Darks | Using a no. 6 round, start applying the darks to the face with a mixture of French Ultramarine and Alizarin Crimson blended to purple. Add some Burnt Umber to the mixture where you need to get really dark. Add some Alizarin Crimson and Burnt Sienna to the eyes. Add Winsor Yellow with Opera Rose on top of it to the lips. When this dries, add purple over the lips, still saving the highlights. Add some Cobalt Blue under the eyes in the highlight area. Outline the upper lip and soften it toward the center. For the bottom lip, paint the bottom portion up to the highlight and take notice; there’s a lighter space between the bottom lip and chin. Make sure the outer corner of the lip has a dark edge.

8. Darken the Hair

When you begin painting the hair, stand up. I’m serious. This will assist you in visually understanding where the dark and light placements are. 8 round. First paint the darks around the braided sections. This will ensure that the deeper you get in the painting, the less likely you will be to lose your precious highlights. You may allow some of the color to go into the braided sections so they don’t remain too light. There are darker sections found in the braids as well. Use the tip of your brush to pull paint into the darker areas and soften. Use varied mixtures of French Ultramarine and Burnt Umber; French Ultramarine and Alizarin Crimson; and French Ultramarine, Burnt Umber and Alizarin Crimson in the hair. Experiment!

9. Checker the Shirt

Paint all the checkered squares, paying close attention to the value and shapes because they are varied. Alternate between using your no. 2 and no. 4 rounds. Use the one you feel most comfortable with. In the darker checks in the shirt, use a bluish mixture of French Ultramarine and Alizarin Crimson; for the medium-shaded checks, use a Cobalt Blue and Cerulean Blue mixture; and for the lightest checks, use Cobalt Turquoise Light and Cobalt Blue. Allow to dry.

10. Connect the Checks

Using a no. 4 round, combine the dark and medium blue mixture from step 9 (French Ultramarine and Alizarin Crimson, and Cobalt Blue and Cerulean Blue) to paint the lines to connect the checks. Paint in one direction and allow the paint to dry. Then paint the cross section. In the lighter areas, simply water the paint down some, making it lighter, and apply it in the sections that are lighter.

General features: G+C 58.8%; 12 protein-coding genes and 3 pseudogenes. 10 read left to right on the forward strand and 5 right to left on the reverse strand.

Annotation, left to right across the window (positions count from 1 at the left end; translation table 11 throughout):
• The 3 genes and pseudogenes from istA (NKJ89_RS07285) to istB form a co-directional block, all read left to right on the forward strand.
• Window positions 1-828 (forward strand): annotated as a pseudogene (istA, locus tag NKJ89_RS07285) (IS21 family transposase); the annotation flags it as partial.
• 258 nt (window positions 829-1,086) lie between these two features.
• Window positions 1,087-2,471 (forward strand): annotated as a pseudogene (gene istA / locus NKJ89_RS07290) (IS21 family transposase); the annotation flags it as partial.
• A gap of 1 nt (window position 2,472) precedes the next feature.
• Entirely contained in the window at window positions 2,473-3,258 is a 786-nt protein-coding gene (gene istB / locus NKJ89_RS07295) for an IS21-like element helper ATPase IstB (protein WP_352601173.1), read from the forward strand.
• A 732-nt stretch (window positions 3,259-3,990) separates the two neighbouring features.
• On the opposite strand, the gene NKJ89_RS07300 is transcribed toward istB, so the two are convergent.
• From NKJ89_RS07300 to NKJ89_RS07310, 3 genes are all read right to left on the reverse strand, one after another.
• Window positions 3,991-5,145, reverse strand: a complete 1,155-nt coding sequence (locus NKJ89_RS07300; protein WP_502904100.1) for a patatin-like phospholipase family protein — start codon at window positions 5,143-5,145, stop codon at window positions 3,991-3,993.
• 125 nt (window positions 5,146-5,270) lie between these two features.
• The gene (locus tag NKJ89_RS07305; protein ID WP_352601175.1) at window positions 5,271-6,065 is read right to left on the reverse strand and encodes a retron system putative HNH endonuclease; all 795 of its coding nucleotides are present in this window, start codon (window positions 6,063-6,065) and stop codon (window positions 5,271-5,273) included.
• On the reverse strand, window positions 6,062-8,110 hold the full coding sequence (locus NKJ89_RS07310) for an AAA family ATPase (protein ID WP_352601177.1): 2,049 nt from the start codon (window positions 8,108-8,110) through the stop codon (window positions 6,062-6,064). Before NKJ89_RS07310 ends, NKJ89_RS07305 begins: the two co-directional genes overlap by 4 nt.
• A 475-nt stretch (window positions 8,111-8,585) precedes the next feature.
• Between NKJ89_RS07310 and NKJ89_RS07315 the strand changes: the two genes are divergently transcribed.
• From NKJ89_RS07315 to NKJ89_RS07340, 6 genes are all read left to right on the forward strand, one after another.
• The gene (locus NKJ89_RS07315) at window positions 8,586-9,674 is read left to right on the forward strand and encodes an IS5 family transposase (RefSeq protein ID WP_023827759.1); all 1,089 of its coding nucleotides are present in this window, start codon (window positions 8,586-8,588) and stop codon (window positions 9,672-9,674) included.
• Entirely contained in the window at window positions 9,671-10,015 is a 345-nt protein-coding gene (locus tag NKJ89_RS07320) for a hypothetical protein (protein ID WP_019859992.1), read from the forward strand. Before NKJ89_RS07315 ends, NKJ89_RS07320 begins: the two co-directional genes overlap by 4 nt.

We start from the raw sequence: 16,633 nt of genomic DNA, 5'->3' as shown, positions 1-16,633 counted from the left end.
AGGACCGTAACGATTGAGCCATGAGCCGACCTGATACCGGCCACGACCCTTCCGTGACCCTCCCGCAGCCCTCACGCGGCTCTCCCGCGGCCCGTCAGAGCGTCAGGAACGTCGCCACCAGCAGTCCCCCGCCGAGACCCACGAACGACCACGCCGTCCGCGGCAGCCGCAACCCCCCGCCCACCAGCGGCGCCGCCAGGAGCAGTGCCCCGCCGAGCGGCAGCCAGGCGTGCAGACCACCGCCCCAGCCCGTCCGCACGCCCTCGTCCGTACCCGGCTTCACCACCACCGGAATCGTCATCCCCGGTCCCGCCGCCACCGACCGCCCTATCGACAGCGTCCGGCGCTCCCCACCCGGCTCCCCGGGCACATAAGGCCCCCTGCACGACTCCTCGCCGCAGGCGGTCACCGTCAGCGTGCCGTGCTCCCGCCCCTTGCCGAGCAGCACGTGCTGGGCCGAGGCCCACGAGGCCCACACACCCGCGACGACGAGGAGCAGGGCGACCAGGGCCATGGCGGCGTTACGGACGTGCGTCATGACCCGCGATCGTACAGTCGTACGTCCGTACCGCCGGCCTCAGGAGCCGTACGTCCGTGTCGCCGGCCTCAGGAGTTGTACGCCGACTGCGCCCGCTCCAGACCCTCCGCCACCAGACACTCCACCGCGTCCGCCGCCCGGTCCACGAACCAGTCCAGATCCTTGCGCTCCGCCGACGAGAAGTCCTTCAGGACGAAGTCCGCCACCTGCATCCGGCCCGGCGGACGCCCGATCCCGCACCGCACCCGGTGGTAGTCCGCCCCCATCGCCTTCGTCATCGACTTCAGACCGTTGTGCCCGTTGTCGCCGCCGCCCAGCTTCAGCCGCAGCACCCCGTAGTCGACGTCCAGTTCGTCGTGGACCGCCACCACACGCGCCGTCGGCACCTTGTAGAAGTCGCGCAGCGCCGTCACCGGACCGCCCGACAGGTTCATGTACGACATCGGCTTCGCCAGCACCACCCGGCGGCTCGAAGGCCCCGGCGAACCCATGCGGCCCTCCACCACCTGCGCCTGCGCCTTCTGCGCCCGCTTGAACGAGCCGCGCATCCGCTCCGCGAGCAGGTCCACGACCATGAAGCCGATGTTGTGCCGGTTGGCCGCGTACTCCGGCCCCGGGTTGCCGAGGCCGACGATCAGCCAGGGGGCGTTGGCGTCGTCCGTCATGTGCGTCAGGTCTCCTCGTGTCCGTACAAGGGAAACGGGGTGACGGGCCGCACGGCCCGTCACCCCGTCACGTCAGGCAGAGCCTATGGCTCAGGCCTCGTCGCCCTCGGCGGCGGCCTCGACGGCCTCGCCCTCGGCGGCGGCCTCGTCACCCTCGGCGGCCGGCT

11. Paint the Shadows Folds

Make sure the checks are dry and then look for the larger areas and folds in the shirt that are darker. Apply a wash to them using the mixture from step 10 and a no. Allow these areas to dry and go back over the shadow areas (folds) with a French Ultramarine and Burnt Umber mixture to deepen them.

12. Intensify the Flesh Tones

Strengthen your flesh tones in the face, arms and hands wit New Gamboge, adding a Burnt Sienna and Scarlet Lake mixture over it, wet-into-wet with a no. 10 round.

13. Add more Darks

Start adding more darks in the face and hair with a mixture of French Ultramarine, Alizarin Crimson and Burnt Umber. Drag some of the mixture into the highlight areas so there’s a smooth transition from dark to medium to light. Outline the braids with a strong dark to make them stand out. Add French Ultramarine to the highlights in the face as well.

14. Complete the Hands

Using a mixture of French Ultramarine and Alizarin Crimson and a no. 8 round, paint a strip down the right side of the outside arm and soften all the way across the arm so it will dissipate by the time it reaches the other side of the arm. Allow that to dry. Finish painting the hands with a no. 4 round by first adding the darks in the creases and in the dark areas to create the turn of the fingers and the top of the hand. Use the French Ultramarine and Alizarin Crimson mixture, adding Burnt Umber to it where it appears darker and warmer. Go back to the left side of the arm and paint the strip down that side using the original French Ultramarine and Alizarin Crimson mixture again with a no. 8 round.

15 Finish Up

Continue to add darks in and around the hands and arms with the same darks (French Ultramarine, Alizarin Crimson and Burnt Umber) as well as the flesh tone (New Gamboge with Burnt Sienna and Scarlet Lake over it). Allow each successive wash to dry. When it looks good and you are satisfied, you’re finished.

If you like the demo you see above, look for 8 more in Suzanna Winton’s Realistic Watercolor Portraits. Available for pre-order now in the North Light Shop.


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Watch the video: Painting a Portrait with Suzanna Winton-Part 2 (June 2022).